Aside from its radical Black history, Philly has carried on the legacy of movement work this past summer exceedingly. Day-after-day and week-after-week, Black organizers and comrades were taking Philly’s streets to demand justice for Black folks who lost their lives to police violence like Breonna Taylor, George Floyd, and Tony McDade. Aside from gathering for protests, we were doing teach-ins on abolition and related subjects, organizing bail funds for protestors, holding vigils for our Trans sisters, and creating and sustaining mutual aid relief funds to support the people. And all of these things are still being done. But none of these things are just random and non-purposeful happenings; they exist for a reason. They exist because there is an apparent disconnect between the people of Philadelphia and Philadelphia’s city officials.  

On June 27, 2020, the Black Philly Radical Collective, a coalition of Black grassroots organizations, released 13 demands to end the war on Black Philadelphians during a press conference. These demands came after a plethora of reasons that still go unresolved. On May 31, police responded to protests and looting on 52nd Street in West Philly by using tear-gas and rubber bullets, carelessly unloading these weapons on innocent residents and bystanders. Protestors and residents say that while there was looting, there were no acts of violence occurring and that these police attacks were intentional. The next day, downtown protestors were lured to I-676 by the police for what they thought was a clear “okay” to take the highway. What was waiting for them in the middle of the interstate was teargas. Protestors were blocked off from the exit and forced to climb over the gate on the other side of the interstate to escape. Be reminded that protestors enacted absolutely no violence during that demonstration, and it was later revealed that police were given pre-approval for the force if it was “called for.” For both situations, do you know what these victims of unnecessary force received? A non-apology from the mayor that reassured the full-on assault on protestors as still justifiable, though he claims to regret having to do these things. We also got militarized occupancy on the streets of Philadelphia. The National Guard was called twice, back in June and again in October, as extra support for the PPD.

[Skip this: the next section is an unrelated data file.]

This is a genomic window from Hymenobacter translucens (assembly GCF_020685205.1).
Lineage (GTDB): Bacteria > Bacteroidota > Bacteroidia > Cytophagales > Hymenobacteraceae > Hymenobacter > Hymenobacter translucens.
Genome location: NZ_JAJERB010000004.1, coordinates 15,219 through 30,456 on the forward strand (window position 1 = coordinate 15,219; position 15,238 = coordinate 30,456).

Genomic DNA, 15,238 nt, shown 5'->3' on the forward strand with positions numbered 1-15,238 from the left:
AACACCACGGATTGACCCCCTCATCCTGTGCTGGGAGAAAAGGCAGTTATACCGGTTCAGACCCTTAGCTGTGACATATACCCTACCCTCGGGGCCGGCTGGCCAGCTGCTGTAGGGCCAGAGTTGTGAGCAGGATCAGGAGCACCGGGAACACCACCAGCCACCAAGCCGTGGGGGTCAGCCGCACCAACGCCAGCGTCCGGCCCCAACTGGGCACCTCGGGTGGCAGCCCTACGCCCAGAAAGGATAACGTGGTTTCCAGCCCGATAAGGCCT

But the 13 demands from Black Philly Radical Collective seek to address so much more. Empty apologies feel like trying to fix a cracked fish tank with a band aid—no matter how you place it, the water will continue to leak, and it’s going to come crashing through if you don’t repair it with the right tools. The more significant issue is that they are attempting to compartmentalize our problems and make our suffering into a checklist, rather than seeing them for what they are, intersecting issues. They believe that taking care of these things one-by-one is easy enough, and if they deliver enough apologies and small measures, it will bring the city peace and pardon their guilt. To their dismay, Black folks refute that sentiment. 

We have been in a pandemic for eight months and have only received two rental assistance phases, one of which seemed to have closed the first week it opened, while the others received heavy pushback from landlords. A primary qualification for that program was landlords had to agree to accept to be a part of the program. Many landlords have unsurprisingly shown their asses this entire pandemic, denying these assistance programs and then trying to evict their tenants after doing so. Councilmember Helen Gym went on Twitter to remind us that a rent moratorium extension is needed more than ever with “44% of landlords [declining] rent relief, [which blocked] over 7,000 tenants from paying their rent.” For now, the courts have halted residential evictions until 2021, but it still isn’t enough.